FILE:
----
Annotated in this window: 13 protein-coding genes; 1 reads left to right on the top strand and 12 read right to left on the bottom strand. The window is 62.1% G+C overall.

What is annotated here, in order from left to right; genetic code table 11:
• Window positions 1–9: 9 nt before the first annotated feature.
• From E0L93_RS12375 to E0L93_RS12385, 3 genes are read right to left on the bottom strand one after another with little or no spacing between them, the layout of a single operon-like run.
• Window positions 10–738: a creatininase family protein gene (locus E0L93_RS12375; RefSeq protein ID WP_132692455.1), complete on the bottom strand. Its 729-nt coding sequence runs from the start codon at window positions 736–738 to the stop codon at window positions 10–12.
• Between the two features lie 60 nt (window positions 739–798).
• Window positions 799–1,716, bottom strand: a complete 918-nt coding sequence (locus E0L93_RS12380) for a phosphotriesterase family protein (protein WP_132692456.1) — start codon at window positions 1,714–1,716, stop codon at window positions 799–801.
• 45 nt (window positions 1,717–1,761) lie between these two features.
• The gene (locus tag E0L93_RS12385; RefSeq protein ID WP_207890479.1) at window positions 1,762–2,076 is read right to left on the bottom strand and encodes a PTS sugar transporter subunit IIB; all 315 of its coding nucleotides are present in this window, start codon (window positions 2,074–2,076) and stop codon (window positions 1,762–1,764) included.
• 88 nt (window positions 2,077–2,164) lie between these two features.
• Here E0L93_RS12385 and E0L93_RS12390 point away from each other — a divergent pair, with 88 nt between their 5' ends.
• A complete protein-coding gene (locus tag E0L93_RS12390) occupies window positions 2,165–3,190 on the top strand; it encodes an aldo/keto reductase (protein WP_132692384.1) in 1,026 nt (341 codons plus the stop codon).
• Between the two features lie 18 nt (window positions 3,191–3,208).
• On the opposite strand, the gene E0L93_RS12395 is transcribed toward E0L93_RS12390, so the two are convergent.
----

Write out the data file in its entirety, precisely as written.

Annotated in this window: 13 protein-coding genes; 1 reads left to right on the top strand and 12 read right to left on the bottom strand. The window is 62.1% G+C overall.

What is annotated here, in order from left to right; genetic code table 11:
• Window positions 1–9: 9 nt before the first annotated feature.
• From E0L93_RS12375 to E0L93_RS12385, 3 genes are read right to left on the bottom strand one after another with little or no spacing between them, the layout of a single operon-like run.
• Window positions 10–738: a creatininase family protein gene (locus E0L93_RS12375; RefSeq protein ID WP_132692455.1), complete on the bottom strand. Its 729-nt coding sequence runs from the start codon at window positions 736–738 to the stop codon at window positions 10–12.
• Between the two features lie 60 nt (window positions 739–798).
• Window positions 799–1,716, bottom strand: a complete 918-nt coding sequence (locus E0L93_RS12380) for a phosphotriesterase family protein (protein WP_132692456.1) — start codon at window positions 1,714–1,716, stop codon at window positions 799–801.
• 45 nt (window positions 1,717–1,761) lie between these two features.
• The gene (locus tag E0L93_RS12385; RefSeq protein ID WP_207890479.1) at window positions 1,762–2,076 is read right to left on the bottom strand and encodes a PTS sugar transporter subunit IIB; all 315 of its coding nucleotides are present in this window, start codon (window positions 2,074–2,076) and stop codon (window positions 1,762–1,764) included.
• 88 nt (window positions 2,077–2,164) lie between these two features.
• Here E0L93_RS12385 and E0L93_RS12390 point away from each other — a divergent pair, with 88 nt between their 5' ends.
• A complete protein-coding gene (locus tag E0L93_RS12390) occupies window positions 2,165–3,190 on the top strand; it encodes an aldo/keto reductase (protein WP_132692384.1) in 1,026 nt (341 codons plus the stop codon).
• Between the two features lie 18 nt (window positions 3,191–3,208).
• On the opposite strand, the gene E0L93_RS12395 is transcribed toward E0L93_RS12390, so the two are convergent.